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The following analytic detects the use of tools that are commonly exploited by cybercriminals since these tools are usually associated with malicious activities such as unauthorized access, network scanning, or data exfiltration and pose a significant threat to an organization's security infrastructure. It also provides enhanced visibility into potential security threats and helps to proactively detect and respond to mitigate the risks associated with cybercriminal activities. This detection is made by examining the process activity on the host, specifically focusing on processes that are known to be associated with attacker tool names. This detection is important because it acts as an early warning system for potential security incidents that allows you to respond to security incidents promptly. False positives might occur due to legitimate administrative activities that can resemble malicious actions. You must develop a comprehensive understanding of typical endpoint activities and behaviors within the organization to accurately interpret and respond to the alerts generated by this analytic. This ensures a proper balance between precision and minimizing false positives.

  • Type: TTP
  • Product: Splunk Enterprise, Splunk Enterprise Security, Splunk Cloud
  • Datamodel: Endpoint
  • Last Updated: 2024-01-01
  • Author: Bhavin Patel, Splunk
  • ID: a51bfe1a-94f0-48cc-b4e4-16a110145893




ID Technique Tactic
T1036.005 Match Legitimate Name or Location Defense Evasion
T1036 Masquerading Defense Evasion
T1003 OS Credential Dumping Credential Access
T1595 Active Scanning Reconnaissance
Kill Chain Phase
  • Exploitation
  • Reconnaissance
  • DE.CM
  • CIS 10
| tstats `security_content_summariesonly` count min(_time) as firstTime max(_time) as lastTime values(Processes.process) as process values(Processes.parent_process) as parent_process from datamodel=Endpoint.Processes where Processes.dest!=unknown Processes.user!=unknown by Processes.dest Processes.user Processes.process_name Processes.process 
| `security_content_ctime(firstTime)` 
| `security_content_ctime(lastTime)` 
| `drop_dm_object_name(Processes)` 
| lookup attacker_tools attacker_tool_names AS process_name OUTPUT description 
| search description !=false
| `attacker_tools_on_endpoint_filter`


The SPL above uses the following Macros:

:information_source: attacker_tools_on_endpoint_filter is a empty macro by default. It allows the user to filter out any results (false positives) without editing the SPL.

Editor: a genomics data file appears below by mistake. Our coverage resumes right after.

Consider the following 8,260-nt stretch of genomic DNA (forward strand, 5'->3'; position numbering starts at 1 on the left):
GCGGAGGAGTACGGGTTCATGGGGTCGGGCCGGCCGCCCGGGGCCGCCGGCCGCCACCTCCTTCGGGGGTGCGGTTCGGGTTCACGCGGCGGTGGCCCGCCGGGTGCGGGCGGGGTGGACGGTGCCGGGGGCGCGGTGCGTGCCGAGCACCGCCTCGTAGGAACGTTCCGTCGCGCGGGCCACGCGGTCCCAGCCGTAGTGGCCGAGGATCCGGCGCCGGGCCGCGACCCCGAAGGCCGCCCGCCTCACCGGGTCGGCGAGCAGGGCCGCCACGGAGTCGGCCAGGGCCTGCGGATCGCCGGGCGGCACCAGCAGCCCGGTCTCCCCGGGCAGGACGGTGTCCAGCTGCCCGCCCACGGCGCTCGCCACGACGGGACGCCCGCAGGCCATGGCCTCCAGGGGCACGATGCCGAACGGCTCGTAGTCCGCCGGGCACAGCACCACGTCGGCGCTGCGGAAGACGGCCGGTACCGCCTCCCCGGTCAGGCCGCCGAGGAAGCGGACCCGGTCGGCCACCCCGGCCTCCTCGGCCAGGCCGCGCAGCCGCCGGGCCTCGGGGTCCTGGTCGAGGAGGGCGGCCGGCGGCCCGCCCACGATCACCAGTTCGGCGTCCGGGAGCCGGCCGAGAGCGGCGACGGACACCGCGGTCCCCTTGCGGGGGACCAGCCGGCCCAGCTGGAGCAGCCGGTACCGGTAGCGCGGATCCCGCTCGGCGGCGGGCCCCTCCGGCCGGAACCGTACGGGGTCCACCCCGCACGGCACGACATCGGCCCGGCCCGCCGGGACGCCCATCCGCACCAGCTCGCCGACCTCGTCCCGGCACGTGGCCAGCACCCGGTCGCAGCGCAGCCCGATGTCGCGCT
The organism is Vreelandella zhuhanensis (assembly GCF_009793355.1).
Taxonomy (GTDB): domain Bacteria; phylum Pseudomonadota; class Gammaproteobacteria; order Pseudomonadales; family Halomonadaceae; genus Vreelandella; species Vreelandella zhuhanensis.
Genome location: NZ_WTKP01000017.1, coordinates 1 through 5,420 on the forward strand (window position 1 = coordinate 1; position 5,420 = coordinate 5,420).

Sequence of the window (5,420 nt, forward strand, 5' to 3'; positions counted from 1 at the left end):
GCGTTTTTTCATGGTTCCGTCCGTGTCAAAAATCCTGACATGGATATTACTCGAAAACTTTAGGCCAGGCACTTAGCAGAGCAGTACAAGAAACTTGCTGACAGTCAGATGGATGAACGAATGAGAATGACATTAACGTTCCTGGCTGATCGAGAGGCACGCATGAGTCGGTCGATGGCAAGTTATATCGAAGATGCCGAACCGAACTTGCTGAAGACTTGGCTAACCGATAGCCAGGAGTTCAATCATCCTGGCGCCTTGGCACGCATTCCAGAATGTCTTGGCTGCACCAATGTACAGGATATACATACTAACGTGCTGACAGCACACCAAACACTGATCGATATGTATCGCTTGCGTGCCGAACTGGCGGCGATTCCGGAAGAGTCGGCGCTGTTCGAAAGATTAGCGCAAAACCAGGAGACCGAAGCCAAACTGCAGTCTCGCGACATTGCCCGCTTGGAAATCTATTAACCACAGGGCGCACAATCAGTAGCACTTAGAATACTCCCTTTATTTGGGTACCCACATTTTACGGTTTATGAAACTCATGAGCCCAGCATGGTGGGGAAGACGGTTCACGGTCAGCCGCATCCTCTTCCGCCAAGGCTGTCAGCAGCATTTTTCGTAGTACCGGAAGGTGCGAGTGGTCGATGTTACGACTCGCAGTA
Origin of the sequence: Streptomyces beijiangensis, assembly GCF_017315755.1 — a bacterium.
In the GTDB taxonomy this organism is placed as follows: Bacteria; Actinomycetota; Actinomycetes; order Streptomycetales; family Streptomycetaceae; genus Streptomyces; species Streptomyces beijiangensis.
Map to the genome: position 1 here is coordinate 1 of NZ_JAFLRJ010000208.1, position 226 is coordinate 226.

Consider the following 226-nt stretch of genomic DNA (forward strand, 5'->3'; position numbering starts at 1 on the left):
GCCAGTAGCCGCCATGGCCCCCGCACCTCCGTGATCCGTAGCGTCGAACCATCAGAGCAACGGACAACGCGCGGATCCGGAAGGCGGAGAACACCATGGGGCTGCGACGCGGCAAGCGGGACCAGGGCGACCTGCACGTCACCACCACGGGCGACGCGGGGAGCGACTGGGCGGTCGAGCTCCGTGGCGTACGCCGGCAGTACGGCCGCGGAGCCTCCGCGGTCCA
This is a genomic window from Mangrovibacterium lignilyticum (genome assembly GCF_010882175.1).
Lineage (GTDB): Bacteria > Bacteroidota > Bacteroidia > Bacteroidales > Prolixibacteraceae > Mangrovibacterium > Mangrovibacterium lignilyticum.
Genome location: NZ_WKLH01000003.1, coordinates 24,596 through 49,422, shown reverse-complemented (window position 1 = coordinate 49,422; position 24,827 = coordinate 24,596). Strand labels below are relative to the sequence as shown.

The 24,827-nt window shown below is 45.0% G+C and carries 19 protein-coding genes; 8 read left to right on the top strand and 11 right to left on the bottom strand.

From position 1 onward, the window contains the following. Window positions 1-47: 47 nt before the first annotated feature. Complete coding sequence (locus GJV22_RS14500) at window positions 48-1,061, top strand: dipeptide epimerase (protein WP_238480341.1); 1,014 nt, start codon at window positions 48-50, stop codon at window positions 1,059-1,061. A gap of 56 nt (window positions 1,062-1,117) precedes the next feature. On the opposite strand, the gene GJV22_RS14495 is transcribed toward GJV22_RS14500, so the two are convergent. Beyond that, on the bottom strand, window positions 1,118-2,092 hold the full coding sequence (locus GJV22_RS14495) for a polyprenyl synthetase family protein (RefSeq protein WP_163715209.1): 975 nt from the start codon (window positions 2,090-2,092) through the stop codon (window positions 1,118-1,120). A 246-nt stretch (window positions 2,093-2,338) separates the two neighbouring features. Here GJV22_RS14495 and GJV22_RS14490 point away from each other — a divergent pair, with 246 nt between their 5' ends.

The SPL above uses the following Lookups:

Required fields

List of fields required to use this analytic.

  • Processes.dest
  • Processes.user
  • Processes.process_name
  • Processes.parent_process

How To Implement

The detection is based on data that originates from Endpoint Detection and Response (EDR) agents. These agents are designed to provide security-related telemetry from the endpoints where the agent is installed. To implement this search, you must ingest logs that contain the process GUID, process name, and parent process. Additionally, you must ingest complete command-line executions. These logs must be processed using the appropriate Splunk Technology Add-ons that are specific to the EDR product. The logs must also be mapped to the Processes node of the Endpoint data model. Use the Splunk Common Information Model (CIM) to normalize the field names and speed up the data modeling process.

Known False Positives

Some administrator activity can be potentially triggered, please add those users to the filter macro.

Associated Analytic Story


Risk Score Impact Confidence Message
64.0 80 80 An attacker tool $process_name$,listed in attacker_tools.csv is executed on host $dest$ by User $user$. This process $process_name$ is known to do- $description$

:information_source: The Risk Score is calculated by the following formula: Risk Score = (Impact * Confidence/100). Initial Confidence and Impact is set by the analytic author.


Test Dataset

Replay any dataset to Splunk Enterprise by using our tool or the UI. Alternatively you can replay a dataset into a Splunk Attack Range

source | version: 3